This will be my first time entering the Royal Foodie Joust. I saw this month's ingredients: brown sugar, cardamom and mango and my mind immediately went to mangoes on cardamom shortbread. My father is a huge fan of Walker's shortbread and I love their candied ginger flavor. I thought it would be even better with brown sugar and cardamom added. I have to admit to almost nibbling away on all of the shortbread by itself! I'm going to be making this shortbread again, a lot! It's crunchy, chewy, sweet and spicy. I added a little black pepper for heat and some barley flour for nuttiness. You could definitely use only all-purpose flour or replace the barley flour with whole wheat pastry flour if you'd like. I topped the shortbread with a cold, spiced-up mango salad and a rich cashew cream to make it more festive but keep it dairy-free. The mango salad and cashew cream are excellent with the spicy shortbread and together they make a beautiful little dessert. Here are the recipes:

Cardamom And Candied Ginger Shortbread Cookies
These are chewy, spicy shortbread cookies heady with the flavor of cardamom and bits of candied ginger.
Makes 13 3-inch cookies

3/4 cup all-purpose flour
½ cup barley flour (or more all-purpose)
¾ teaspoon ground cardamom
¼ teaspoon freshly ground black pepper
¼ teaspoon salt
½ cup brown sugar
½ cup margarine (or butter)
2-3 tablespoons finely chopped crystallized ginger, 1/8 inch dice

-Preheat oven to 350 degrees Fahrenheit.
-Mix together flours, cardamom, pepper and salt. Set aside
-Cream sugar and margarine (or butter) together.
-Add in flour mixture and mix until incorporated. Add in ginger and mix again until evenly distributed.
-Gently roll out dough to ¼ inch thick. Cut 3 inch diameter circles of dough and place on a cookie sheet. Prick surface with a fork to prevent bubbles in the dough.
-Bake for 10 minutes (6-8 minutes for 1 inch rounds) or until lightly golden.
-Allow cookies to cool on the cookie sheets until firm.

Mango Salad
Makes ~2 1/2cups

2 ripe mangoes, cut into 1/2 inch dice
1 teaspoon lime zest
1 teaspoon grated fresh ginger
1 tablespoon lime juice, more to taste

-Mix ingredients together and store for an hour or more in a refrigerated covered container.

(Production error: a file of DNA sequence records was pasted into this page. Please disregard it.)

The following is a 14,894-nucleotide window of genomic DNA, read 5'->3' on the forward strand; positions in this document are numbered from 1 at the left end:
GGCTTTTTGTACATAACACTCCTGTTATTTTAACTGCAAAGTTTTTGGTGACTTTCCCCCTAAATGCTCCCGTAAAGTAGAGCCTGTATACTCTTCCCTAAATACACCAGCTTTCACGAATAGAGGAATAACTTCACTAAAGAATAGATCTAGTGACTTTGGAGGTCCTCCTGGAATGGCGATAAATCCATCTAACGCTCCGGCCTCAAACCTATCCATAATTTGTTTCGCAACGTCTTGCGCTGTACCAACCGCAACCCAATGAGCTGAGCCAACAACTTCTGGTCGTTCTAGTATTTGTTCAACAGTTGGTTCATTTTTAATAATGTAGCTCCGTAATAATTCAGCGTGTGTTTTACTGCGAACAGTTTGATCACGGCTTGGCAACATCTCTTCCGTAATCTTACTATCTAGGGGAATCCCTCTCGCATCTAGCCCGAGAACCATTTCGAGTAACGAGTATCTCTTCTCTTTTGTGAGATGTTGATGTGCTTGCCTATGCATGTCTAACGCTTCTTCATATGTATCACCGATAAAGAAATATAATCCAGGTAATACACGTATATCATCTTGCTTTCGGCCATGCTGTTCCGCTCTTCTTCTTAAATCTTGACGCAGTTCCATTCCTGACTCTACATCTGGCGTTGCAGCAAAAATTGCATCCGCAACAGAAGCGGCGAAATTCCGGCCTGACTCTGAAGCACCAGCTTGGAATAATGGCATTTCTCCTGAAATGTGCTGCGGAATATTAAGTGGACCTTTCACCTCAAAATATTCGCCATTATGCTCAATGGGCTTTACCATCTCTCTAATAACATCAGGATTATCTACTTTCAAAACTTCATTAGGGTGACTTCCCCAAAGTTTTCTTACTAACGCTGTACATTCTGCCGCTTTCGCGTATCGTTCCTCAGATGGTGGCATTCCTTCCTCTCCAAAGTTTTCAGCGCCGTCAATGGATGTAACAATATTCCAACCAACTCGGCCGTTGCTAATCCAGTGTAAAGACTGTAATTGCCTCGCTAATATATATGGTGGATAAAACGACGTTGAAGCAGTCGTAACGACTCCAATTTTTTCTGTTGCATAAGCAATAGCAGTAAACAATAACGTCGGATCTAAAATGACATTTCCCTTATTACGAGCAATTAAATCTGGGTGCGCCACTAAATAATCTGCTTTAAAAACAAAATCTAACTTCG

-Serve on top of shortbread.

Cashew Cream
This makes way more than needed to top the cookies. You can use the rest on top of fruit, cereal or granola or freeze it and eat it like ice cream.
Makes 2 cups

1 cup raw cashews
1 cup water
1 tablespoon of agave nectar (or your choice of sweetener), more to taste
1 teaspoon lime zest
1 tablespoon lime juice

-Blend the nuts and water on high until smooth and frothy.
-Add in the sweetener, lime juice and zest. Taste and adjust accordingly.
-Serve on top of mango salad.
-Store extra in the fridge or freezer.

April 24, 2008

Top Chef Chicago Improv

The sexual innuendo was flying everywhere this week but in the end the jokes weren't enough to save Jen from being sent home. This week began with a dessert themed quickfire. Ah the bane of the Top Chef contestant, dessert. It seemed that most people had learned from the previous seasons and had some dessert recipe to fall back on. I was pleased that Richard ignored the fear of baking and approached a dessert like I think most "chefs" (as apposed to bakers/pastry chefs) should. You can make a great dessert that doesn't require knowing formulas for baked goods. The uninspired chocolate cakes from several contestants only shows that they can memorize a good cake recipe. Richard's dish of banana scallops with banana guacamole shows that he was trying to bring the most out of a sweeter presentation of the ingredients given. I was happy to see him earn immunity and a spot in the Top Chef cookbook for his dish.

Next, the contestants are given a night on the town and seats at Second City. During the show colors, emotions and foods are chosen in random combinations shouted out by the crowd. The contestants are then told that these combinations will be the inspirations for a five course meal to be served the next night. The contestants pair up and choose their improved categories. The next day they go shopping. There is some complaining on the part of Lisa and Antonia about not wanting to use their improved ingredient, polish sausage, and so they swap in chorizo. Snotty comments about polish sausage fly. A few little twists are added in the Top Chef kitchen and they end up serving their dishes back at their own house. The squash soup starter goes over well and then comes the yuk it up phallic asparagus plate. This plate looks like such a mess I though Erik had snuck back in! The toasted, orange goat's cheese looks and sounds like it would be great with the asparagus but the plate is just too messy with too many things on it. The dishes of chorizo (Polish sausage stand in) with sea bass and pork loin with bacon look good, but not winning awesome. The wow-factor dish of the night is Richard and Dale's beef fat marinaded tofu with green curry. Not only does this sound awesome (beef fat, tofu, Thai curry, fried eggplant, yum!!) but it pulled in their emotion, perplexed, wonderfully. Everyone seems to enjoy the food.

In judging, the squash soup and tofu dishes come out on top with the tofu taking the win for the evening. The lower scoring teams end up being Stephanie and Jen for the asparagus and Lisa and Antonia for the chorizo/sea bass. Lisa really defends her Polish sausage hatred and in the end Jen is let go for the asparagus dish. Lisa is clearly on the outs with the fans from what I've read online and I have to agree. She seems to argue and complain and generally not enjoy herself. We'll see if she can improve her mood next week when all the chefs get to cook with kids. I'll have to see if Alex will want to watch this one. He watched Ratatouille this week and had to cook for us that evening. He's just like his mom though, he hates following a recipe.